Investors can count on low cost, reliability
The reasons mutual fund managers dislike exchange-traded funds are the very reasons many private investors are embracing them.
Let's cut to the chase: mutual fund managers make their real money out of the very high fees they charge. ETF fees are staggeringly modest in comparison. ETF investors do not have to pay the 5 per cent of their entire investment, which is typically charged for subscriptions to mutual funds and, if they exit the funds before a specified period, they also face early redemption charges. And while ETF investors are paying as little as 0.10 per cent in management fees, mutual fund investors are coughing up an average of 1.4 per cent.
ETFs are traded like other securities - bought and sold any time when markets are open. And unlike mutual funds, whose prices are fixed once a day or less frequently, ETF prices fluctuate throughout the day. This also means ETFs can be used to short the market, though this is not a strategy for the average investor.
All these advantages of low costs and flexibility would pale into insignificance if it could be proved that mutual fund managers were able to deliver returns that justify the high fees they charge. But history shows us that in a typical year, two-thirds of these fund managers fail to deliver returns that match the movements of the underlying indices their funds are invested in. And remember, the overall return they deliver is further depressed by the fees sliced off the top - fees levied regardless of performance.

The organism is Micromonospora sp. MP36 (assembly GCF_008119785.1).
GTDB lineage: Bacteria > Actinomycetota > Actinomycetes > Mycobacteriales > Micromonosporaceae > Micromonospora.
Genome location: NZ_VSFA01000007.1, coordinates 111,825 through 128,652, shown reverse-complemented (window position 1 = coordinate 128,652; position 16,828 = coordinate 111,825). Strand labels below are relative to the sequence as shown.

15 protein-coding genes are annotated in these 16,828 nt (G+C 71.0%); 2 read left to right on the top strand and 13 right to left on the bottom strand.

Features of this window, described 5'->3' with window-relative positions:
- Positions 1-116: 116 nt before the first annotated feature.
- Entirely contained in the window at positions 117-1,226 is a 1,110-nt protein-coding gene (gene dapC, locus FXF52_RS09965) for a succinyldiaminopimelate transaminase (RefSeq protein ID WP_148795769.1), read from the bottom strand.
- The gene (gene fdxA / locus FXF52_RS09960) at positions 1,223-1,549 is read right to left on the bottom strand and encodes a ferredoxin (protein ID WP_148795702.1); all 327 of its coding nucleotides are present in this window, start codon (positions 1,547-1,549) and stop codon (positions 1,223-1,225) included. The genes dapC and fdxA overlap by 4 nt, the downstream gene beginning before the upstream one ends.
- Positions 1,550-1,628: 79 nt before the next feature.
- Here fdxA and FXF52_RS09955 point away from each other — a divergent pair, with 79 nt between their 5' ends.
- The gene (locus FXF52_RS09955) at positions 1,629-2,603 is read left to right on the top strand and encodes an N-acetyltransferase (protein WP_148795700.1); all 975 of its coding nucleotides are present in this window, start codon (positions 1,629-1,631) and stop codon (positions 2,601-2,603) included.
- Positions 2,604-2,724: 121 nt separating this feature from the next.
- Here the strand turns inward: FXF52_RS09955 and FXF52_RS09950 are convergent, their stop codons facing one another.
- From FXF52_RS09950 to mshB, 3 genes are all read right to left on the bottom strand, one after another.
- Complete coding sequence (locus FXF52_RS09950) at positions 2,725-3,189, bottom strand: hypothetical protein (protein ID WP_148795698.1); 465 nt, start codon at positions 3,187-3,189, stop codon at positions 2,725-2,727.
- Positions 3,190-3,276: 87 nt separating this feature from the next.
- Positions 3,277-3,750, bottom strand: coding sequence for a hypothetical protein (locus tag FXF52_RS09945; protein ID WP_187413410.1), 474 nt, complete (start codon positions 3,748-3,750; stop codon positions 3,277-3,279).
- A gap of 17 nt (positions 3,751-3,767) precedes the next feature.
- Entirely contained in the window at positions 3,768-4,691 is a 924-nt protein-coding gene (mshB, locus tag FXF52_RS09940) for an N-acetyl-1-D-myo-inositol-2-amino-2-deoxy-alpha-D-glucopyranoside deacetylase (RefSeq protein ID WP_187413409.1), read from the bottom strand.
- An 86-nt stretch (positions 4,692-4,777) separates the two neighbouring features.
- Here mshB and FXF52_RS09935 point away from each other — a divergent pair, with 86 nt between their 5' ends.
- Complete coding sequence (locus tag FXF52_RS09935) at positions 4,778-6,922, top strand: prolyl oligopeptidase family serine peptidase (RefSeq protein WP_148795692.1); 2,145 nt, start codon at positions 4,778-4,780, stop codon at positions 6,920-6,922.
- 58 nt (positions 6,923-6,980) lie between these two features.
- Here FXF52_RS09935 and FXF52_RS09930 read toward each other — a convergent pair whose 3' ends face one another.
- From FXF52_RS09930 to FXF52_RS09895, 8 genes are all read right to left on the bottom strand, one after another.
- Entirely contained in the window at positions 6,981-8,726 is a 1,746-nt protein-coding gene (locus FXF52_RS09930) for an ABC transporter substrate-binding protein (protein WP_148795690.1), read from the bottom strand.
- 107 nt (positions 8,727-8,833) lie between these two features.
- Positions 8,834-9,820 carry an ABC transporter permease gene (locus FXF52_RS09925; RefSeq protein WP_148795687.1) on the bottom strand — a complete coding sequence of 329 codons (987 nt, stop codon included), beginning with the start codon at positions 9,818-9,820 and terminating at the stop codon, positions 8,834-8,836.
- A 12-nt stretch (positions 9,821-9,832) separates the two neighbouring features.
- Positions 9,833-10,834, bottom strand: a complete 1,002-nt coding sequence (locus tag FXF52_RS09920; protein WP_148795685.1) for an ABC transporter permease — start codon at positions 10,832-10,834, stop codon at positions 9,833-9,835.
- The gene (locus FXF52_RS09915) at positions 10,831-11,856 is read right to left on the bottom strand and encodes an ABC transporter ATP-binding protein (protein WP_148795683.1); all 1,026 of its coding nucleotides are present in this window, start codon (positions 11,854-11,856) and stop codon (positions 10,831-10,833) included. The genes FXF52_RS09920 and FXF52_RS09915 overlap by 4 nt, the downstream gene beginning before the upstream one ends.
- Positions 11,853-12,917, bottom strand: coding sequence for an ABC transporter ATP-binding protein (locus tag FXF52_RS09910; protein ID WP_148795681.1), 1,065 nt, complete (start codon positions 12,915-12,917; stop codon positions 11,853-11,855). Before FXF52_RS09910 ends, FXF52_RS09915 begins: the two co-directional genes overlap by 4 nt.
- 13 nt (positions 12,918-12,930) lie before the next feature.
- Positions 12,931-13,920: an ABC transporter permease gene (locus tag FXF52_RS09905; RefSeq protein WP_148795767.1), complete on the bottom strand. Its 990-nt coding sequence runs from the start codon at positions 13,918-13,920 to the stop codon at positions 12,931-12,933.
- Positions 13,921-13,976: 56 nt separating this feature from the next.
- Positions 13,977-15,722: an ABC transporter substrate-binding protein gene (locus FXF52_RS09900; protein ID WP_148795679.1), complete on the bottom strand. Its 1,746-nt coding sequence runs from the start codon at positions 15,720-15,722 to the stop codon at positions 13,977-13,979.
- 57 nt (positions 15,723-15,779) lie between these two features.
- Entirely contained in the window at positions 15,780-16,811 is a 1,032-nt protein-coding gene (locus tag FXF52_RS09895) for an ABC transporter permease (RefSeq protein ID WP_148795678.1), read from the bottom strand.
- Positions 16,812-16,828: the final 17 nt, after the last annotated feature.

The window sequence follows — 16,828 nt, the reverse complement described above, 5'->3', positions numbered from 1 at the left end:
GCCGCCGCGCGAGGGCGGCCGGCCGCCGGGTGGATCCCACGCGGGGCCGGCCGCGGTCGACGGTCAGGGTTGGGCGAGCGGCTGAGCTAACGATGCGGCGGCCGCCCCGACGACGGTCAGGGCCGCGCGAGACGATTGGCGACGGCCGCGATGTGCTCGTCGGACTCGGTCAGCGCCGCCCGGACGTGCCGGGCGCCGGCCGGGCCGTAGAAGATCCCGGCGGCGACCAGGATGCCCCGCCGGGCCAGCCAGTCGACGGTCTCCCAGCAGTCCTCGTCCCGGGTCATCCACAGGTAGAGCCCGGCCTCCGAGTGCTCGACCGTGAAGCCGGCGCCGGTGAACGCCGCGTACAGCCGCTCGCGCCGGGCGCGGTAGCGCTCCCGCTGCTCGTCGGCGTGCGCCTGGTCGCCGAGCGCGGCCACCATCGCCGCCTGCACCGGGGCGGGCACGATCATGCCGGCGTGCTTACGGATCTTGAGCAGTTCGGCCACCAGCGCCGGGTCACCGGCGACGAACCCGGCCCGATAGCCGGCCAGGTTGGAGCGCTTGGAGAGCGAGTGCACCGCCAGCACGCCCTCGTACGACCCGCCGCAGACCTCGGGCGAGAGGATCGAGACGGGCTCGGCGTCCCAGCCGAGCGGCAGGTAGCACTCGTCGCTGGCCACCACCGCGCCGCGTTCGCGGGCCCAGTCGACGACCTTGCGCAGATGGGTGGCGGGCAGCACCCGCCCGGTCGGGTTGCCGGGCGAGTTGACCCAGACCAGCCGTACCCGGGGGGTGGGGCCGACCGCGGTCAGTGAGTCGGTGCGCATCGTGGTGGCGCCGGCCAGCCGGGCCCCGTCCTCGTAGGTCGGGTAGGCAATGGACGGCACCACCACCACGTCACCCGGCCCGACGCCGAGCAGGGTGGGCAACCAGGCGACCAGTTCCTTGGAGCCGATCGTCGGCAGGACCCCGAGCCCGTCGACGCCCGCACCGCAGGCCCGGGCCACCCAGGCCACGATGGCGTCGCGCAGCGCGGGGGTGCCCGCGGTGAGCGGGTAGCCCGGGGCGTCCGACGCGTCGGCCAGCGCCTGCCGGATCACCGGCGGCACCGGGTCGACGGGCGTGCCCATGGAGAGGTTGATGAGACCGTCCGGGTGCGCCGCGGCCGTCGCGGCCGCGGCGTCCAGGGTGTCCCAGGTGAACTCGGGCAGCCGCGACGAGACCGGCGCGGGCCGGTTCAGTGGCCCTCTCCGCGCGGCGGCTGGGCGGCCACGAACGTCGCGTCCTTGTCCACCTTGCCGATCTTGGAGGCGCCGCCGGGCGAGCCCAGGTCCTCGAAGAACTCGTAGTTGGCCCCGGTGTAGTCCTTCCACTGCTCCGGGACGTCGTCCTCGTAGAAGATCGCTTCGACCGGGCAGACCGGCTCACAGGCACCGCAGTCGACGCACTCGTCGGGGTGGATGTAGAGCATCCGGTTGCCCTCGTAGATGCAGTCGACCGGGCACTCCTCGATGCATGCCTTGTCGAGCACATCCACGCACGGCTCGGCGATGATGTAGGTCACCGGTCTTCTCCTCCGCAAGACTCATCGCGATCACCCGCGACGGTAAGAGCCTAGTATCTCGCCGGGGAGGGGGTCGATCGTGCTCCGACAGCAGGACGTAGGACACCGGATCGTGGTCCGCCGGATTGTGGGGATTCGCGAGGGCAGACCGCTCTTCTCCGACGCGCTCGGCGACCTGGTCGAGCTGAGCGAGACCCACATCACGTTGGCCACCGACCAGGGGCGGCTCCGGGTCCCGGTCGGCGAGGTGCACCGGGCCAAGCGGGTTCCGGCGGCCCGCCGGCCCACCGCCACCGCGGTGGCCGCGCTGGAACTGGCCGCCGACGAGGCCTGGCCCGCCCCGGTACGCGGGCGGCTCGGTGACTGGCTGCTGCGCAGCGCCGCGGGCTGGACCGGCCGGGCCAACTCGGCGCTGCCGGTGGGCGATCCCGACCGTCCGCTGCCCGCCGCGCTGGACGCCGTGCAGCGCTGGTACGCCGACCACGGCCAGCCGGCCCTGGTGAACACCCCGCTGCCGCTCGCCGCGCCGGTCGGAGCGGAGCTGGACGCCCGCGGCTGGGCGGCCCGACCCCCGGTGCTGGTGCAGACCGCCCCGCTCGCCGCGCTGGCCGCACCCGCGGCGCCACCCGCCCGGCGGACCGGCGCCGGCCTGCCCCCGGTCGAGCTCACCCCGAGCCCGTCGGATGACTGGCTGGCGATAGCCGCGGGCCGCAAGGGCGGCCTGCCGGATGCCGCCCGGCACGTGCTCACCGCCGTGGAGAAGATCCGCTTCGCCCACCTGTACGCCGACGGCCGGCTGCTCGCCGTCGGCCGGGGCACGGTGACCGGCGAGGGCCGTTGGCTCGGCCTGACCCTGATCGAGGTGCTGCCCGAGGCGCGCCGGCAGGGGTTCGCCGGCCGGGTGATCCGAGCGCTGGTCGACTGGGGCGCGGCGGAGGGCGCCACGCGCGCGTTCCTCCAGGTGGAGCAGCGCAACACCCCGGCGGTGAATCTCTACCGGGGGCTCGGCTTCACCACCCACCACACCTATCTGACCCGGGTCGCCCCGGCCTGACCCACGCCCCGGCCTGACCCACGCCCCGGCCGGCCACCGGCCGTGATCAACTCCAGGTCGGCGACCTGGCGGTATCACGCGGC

More fundamental, there is a question of investor objectives. Mutual funds, like ETFs, are largely designed for conservative investors who are loath to be active participants in the markets, let alone pick individual stocks. ETFs, incidentally, offer a wider range of market participation because they also operate in the sphere of commodities and other non-equity investments.
ETFs offer greater diversification possibilities, as their very nature is to embrace the entire investment universe of whichever index they mimic. Mutual funds require discretion and the skill of the fund managers to beat the performances of these indices and, as we have seen, most times they fail.
In Hong Kong, where 35 ETFs are listed on the local bourse, most funds track national stock exchange indices and offer exposure to everything from Vietnamese shares to the staid world of Hong Kong bonds.
Mutual fund managers argue, not without reason, that by encompassing an entire index, investors are stuck with mediocre companies alongside the stellar performers. What they have not proved over time, although there are exceptions, is that they have devised a better way of sorting the wheat from the chaff themselves.
However, we are now entering a period where ETF performance has every reason to be overshadowed by that of professional investors who are looking at an avalanche of cash waiting to re-enter the market.
But the fact that there will be a short period of opportunity for mutual fund managers to prove their worth over the technicians who run ETFs does not negate the longer-term argument for keeping well away from mutual funds and opting for low-cost and reliable investments in ETFs.
Stephen Vines is author of Market Panic: Wild Gyrations, Risk and Opportunities in Stock Markets